Reviews

4.7
Students give MasterClass an average rating of 4.7 out of 5 stars.

I feel newly inspired to take up comedic writing again, and I only have Steve Martin to blame! Thanks a lot.

Steve Martin helped me learning about the creative process of a person in the show business and how to deal with all of it. Now I know how to think about new jokes and gave me ideas about performing my act.

I had lot of fun doing this class. While I will not/may not perform as a comedian professionally, it taught me that I should observe and listen with interest, and with analytical attitude. I also learnt how much he practiced, and that be so good, that people cannot ignore you. Case studies were a bonus.

I loved this class. Was the first one and blew me away.

Comments

Margaret M.

I like the painting by the green lamp! This is my first masterclass. Will the others live up to it??

Rich C.

Love SM's attitude about writer's block. Could not agree more. Banish the word struggle from your attitude and your vocabulary, as the Hopi elders said. (ascribed) Let your subconscious do its work. It's chugging away, under the surface, 24/7, collecting, "archiving," solving your problems, making little wisdoms, putting things together you could only dream of, with the side benefit of constituting your intuition.

A fellow student

I used to work at a Creative Agency that was 9-5 and strict meetings, etc.... it failed! Most of my ideas come from bed, toilet, shower, couch.. shopping, etc. lol You can't sit creatives at desks and meeting tables and demand 'creative'.

Paul H.

I didn't start this course to become a pro comedian, instead I'm looking to be funnier in my everyday life and my writing/speaking. I think this lesson is a great for anyone working on writing a story or performance. Steve demonstrates how to "begin with the end in mind" as well as how to fill in the blanks between the beginning and the end.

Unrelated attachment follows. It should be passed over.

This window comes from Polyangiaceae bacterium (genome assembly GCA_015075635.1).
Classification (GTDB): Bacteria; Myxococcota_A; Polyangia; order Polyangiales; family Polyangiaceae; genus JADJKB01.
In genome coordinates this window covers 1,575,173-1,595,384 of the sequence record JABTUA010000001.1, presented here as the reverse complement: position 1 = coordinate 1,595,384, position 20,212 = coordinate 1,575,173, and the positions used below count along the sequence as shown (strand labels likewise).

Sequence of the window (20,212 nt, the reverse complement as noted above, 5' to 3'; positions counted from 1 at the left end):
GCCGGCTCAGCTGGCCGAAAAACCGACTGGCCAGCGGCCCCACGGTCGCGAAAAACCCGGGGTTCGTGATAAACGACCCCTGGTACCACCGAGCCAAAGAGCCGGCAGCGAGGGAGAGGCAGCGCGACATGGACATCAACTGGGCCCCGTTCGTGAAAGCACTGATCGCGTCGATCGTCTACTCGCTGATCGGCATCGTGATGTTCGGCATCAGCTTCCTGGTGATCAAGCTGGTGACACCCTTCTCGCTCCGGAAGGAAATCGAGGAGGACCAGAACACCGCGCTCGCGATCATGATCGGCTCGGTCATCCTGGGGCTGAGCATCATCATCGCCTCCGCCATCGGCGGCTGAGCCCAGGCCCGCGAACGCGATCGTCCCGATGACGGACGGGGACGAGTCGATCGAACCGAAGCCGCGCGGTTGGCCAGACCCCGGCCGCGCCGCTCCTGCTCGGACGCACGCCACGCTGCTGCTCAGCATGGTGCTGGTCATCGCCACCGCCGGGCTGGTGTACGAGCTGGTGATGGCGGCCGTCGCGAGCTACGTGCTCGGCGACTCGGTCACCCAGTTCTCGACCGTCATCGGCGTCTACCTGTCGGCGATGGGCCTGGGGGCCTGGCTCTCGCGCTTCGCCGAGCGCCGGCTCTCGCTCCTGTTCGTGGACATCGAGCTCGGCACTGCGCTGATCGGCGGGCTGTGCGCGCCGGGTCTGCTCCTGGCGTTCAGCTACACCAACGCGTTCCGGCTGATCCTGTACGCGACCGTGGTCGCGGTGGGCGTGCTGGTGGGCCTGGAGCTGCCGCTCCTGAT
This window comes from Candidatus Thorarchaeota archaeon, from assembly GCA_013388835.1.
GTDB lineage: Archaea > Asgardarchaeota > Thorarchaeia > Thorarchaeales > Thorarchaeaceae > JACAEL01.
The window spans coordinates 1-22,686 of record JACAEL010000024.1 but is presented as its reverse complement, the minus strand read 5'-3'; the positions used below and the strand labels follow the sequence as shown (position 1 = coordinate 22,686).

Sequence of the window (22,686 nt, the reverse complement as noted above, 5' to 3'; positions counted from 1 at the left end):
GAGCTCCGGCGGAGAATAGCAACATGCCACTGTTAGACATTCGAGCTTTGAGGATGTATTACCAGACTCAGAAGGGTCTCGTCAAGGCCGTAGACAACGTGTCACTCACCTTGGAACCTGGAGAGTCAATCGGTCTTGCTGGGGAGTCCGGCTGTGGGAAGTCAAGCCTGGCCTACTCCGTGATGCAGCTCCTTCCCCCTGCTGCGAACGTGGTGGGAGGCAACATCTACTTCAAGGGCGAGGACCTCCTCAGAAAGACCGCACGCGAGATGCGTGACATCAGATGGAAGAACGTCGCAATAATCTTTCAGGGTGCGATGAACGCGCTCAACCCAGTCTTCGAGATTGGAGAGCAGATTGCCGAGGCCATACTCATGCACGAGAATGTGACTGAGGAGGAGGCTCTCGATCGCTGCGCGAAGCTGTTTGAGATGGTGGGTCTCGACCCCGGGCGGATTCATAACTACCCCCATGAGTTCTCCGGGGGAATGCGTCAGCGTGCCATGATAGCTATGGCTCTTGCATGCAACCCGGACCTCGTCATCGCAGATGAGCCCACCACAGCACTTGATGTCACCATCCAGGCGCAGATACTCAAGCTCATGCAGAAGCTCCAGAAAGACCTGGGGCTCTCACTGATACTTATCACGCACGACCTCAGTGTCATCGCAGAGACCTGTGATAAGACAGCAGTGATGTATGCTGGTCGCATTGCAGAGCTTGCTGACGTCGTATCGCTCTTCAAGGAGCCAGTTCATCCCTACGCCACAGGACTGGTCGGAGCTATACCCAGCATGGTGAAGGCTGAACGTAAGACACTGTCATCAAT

Albert B.

The advice about subconscious always at work is brilliant. Ernest Hemingway knew this well and built his daily pattern around it. He would rise early and perch at his desk writing until he felt stale or could no longer tell the story. Then he would go fishing and later to the bar to drink and hang with his friends. The next morning his subconscious had worked out the plot and he knew exactly where to begin again and where to take the story. Until he got stale or lost, at which point he let his subconscious take over and do the heavy lifting while he enjoyed his life.

Susan

"My end isn't working!" "My opening isn't working!" Sage words from the Master.

Robert A.

I agree, don’t worry about writers block. That’s right it will come to you. You do need to give it time. That’s why some comedians don’t get anywhere sometimes. They don’t give themselves time to write a great ending or any part of there bits. You just gotta give it time. Amazing lesson!!!.

Louanne F.

I took Aaron Sorkin's class in screenwriting, and he mentions the idea that screenwriting is like a quote about Michaelangelo in which he apparently said that he starts with a block of marble and takes away everything that isn't the statue of David. Aaron said that the first draft of your writing is the block of marble. Just get it all down and then take away everything that isn't the story.

Louanne F.

Writer's block is there for a reason - great thought! I'm interested in writing screenplays, so this lessons was a really good one for me. Loved the idea of working backwards from an idea, too. Lots of good info in this lesson.

Mitch K.

As an example of how the Story Technique worked lesson worked for me, I used one short scene about the Devil playing chess with a complete novice (with my improv comedy troupe). The novice wins. The scene evolved into an award winning play. We used the prideful arrogance of the Devil's character to help the play evolve. Putting the Devil into our every day troubles (finding a job, relationships, the bratty neighborhood kid, lactose intolerance, etc).